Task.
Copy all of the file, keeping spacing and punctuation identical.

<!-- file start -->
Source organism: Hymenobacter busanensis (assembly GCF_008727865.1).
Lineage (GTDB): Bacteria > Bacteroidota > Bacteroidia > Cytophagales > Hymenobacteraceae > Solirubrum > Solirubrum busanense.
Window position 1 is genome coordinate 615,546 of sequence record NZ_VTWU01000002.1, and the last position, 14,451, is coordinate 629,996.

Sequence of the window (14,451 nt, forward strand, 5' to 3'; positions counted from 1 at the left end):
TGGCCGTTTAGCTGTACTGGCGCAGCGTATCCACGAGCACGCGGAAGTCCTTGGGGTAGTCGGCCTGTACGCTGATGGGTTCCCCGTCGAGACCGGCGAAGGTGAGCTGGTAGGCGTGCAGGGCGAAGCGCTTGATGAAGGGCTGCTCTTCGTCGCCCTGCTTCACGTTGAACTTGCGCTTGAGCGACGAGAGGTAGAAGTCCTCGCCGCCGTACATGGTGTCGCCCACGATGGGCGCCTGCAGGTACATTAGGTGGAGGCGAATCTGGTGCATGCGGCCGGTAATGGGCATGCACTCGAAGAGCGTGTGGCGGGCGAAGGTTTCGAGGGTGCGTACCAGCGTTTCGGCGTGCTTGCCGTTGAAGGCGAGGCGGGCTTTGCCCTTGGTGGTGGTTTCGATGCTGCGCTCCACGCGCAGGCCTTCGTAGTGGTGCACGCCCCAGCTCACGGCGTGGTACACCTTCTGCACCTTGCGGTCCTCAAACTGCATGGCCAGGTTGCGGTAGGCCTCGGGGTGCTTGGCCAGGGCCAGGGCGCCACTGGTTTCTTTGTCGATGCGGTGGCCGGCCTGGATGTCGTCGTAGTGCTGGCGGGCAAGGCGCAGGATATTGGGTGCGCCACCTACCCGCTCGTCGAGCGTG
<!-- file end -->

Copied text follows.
Source organism: Hymenobacter busanensis (assembly GCF_008727865.1).
Lineage (GTDB): Bacteria > Bacteroidota > Bacteroidia > Cytophagales > Hymenobacteraceae > Solirubrum > Solirubrum busanense.
Window position 1 is genome coordinate 615,546 of sequence record NZ_VTWU01000002.1, and the last position, 14,451, is coordinate 629,996.

Sequence of the window (14,451 nt, forward strand, 5' to 3'; positions counted from 1 at the left end):
TGGCCGTTTAGCTGTACTGGCGCAGCGTATCCACGAGCACGCGGAAGTCCTTGGGGTAGTCGGCCTGTACGCTGATGGGTTCCCCGTCGAGACCGGCGAAGGTGAGCTGGTAGGCGTGCAGGGCGAAGCGCTTGATGAAGGGCTGCTCTTCGTCGCCCTGCTTCACGTTGAACTTGCGCTTGAGCGACGAGAGGTAGAAGTCCTCGCCGCCGTACATGGTGTCGCCCACGATGGGCGCCTGCAGGTACATTAGGTGGAGGCGAATCTGGTGCATGCGGCCGGTAATGGGCATGCACTCGAAGAGCGTGTGGCGGGCGAAGGTTTCGAGGGTGCGTACCAGCGTTTCGGCGTGCTTGCCGTTGAAGGCGAGGCGGGCTTTGCCCTTGGTGGTGGTTTCGATGCTGCGCTCCACGCGCAGGCCTTCGTAGTGGTGCACGCCCCAGCTCACGGCGTGGTACACCTTCTGCACCTTGCGGTCCTCAAACTGCATGGCCAGGTTGCGGTAGGCCTCGGGGTGCTTGGCCAGGGCCAGGGCGCCACTGGTTTCTTTGTCGATGCGGTGGCCGGCCTGGATGTCGTCGTAGTGCTGGCGGGCAAGGCGCAGGATATTGGGTGCGCCACCTACCCGCTCGTCGAGCGTG